Eligible patients included men and women (ages, 18 to 55 years, inclusive) in whom hepatitis B surface antigen (HBsAg) was detectable in serum for at least 3 months or who were positive for HBsAg and negative for immunoglobulin M antibody to hepatitis B core antigen. In addition, detectable HBV DNA (determined by the Quantiplex HBV DNA assay [Chiron, Emeryville, Calif.]) and aspartate aminotransferase or alanine aminotransferase (ALT) levels no more than 2.5 times the upper limit of normal (ULN) were required for inclusion in the study. Patients were not eligible for the study if they had hepatitis C or D or HIV type 1 infection or decompensated liver disease (defined as a bilirubin level more than 1.5 times the ULN, a prothrombin time less than 60% of that for the control or more than 1.25 times the ULN, or a history of ascites, variceal hemorrhage, or hepatic encephalopathy). Patients were also excluded if they had received interferon within the past 3 months or nucleoside analogues or other antivirals for a duration of more than 3 months or within 60 days of screening or were receiving antiviral, immunomodulatory, or corticosteroid therapy.
The study was approved by the institutional review board or independent ethics committee at the participating centers, and all the patients gave written informed consent before enrollment in the study.
The study described here was a phase I-II dose escalation cohort study. Following a 30-day screening period, the patients were sequentially enrolled into five cohorts (each cohort contained a minimum of eight patients) for q.d. dosing for 8 weeks, with a follow-up period extending 28 days after the treatment period concluded. Patients returned at the baseline and treatment days 7, 14, 28, 42, and 56. Serum was assayed for HBV DNA level and hepatitis B e antigen (HBeAg) at the time of screening, at the baseline, and at each on-treatment visit. During the follow-up period, HBV DNA levels were measured 24 and 48 h after the administration of the last dose and again after 28 days of follow-up. Physical examination, evaluation of vital signs, and laboratory hematology, biochemistry, and urinalysis studies for the assessment of safety were performed at all visits except for the follow-up visits 24 and 48 h after administration of the final FTC dose.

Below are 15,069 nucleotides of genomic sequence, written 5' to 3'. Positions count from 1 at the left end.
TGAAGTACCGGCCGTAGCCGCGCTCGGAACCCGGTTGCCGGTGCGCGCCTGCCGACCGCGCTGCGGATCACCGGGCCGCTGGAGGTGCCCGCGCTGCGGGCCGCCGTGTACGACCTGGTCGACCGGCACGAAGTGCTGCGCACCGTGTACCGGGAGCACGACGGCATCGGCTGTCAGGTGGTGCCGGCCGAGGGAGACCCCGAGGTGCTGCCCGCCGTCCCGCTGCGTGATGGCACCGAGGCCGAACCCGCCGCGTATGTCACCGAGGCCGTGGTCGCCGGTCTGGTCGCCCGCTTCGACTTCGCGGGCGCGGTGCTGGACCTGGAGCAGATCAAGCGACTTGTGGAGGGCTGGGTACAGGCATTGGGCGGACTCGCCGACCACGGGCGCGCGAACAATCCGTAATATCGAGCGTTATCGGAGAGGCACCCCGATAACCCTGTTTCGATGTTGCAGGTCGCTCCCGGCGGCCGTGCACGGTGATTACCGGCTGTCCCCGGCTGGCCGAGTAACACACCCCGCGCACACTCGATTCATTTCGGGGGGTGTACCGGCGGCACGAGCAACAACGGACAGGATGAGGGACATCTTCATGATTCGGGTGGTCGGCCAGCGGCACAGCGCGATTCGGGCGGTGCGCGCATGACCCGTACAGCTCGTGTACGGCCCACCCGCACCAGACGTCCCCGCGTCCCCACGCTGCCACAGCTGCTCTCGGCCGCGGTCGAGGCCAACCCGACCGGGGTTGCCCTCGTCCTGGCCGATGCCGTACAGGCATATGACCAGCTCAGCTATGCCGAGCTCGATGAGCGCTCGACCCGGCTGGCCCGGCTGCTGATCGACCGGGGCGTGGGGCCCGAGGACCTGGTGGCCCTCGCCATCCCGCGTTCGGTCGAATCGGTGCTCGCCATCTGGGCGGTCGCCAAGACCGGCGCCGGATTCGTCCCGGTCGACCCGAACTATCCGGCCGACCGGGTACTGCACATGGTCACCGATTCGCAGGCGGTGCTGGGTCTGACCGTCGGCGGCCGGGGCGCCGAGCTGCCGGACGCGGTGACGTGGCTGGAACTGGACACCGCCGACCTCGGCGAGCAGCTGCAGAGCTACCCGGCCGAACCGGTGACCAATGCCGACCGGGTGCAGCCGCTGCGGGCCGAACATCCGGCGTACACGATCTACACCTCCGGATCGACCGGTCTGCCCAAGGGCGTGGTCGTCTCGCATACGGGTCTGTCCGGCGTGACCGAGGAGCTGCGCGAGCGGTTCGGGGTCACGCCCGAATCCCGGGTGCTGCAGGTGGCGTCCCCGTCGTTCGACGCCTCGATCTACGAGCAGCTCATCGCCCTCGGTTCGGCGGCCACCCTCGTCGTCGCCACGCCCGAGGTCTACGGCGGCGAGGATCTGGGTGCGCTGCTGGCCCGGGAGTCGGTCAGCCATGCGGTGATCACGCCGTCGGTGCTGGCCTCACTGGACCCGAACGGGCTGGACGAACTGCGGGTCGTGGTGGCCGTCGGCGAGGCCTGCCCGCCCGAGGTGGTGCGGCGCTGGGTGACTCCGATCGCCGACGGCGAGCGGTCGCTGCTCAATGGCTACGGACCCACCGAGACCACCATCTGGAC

Initiation of treatment in subsequent dose cohorts occurred after the preceding cohort was filled and after it was determined that the FTC safety profile was acceptable for the previous cohort. A cohort size of 8 to 12 patients was allowed per protocol. The dose levels evaluated were 25, 50, 100, 200, and 300 mg (all doses were given q.d.).
Drug assay and pharmacokinetic evaluations.
The pharmacokinetics of FTC were evaluated following the administration of a single dose (the first dose) and at steady state. On day 1 and on day 28, patients took FTC following an overnight fast and did not eat until 3 h after they had ingested that dose. Blood or plasma samples were collected prior to administration of the dose and at 0.5, 1, 1.5, 2, 3, 4, 6, 8, 12, and 24 h after administration. Samples for determination of trough concentrations were obtained just prior to dosing on the morning of days 7, 14, 42, and 56.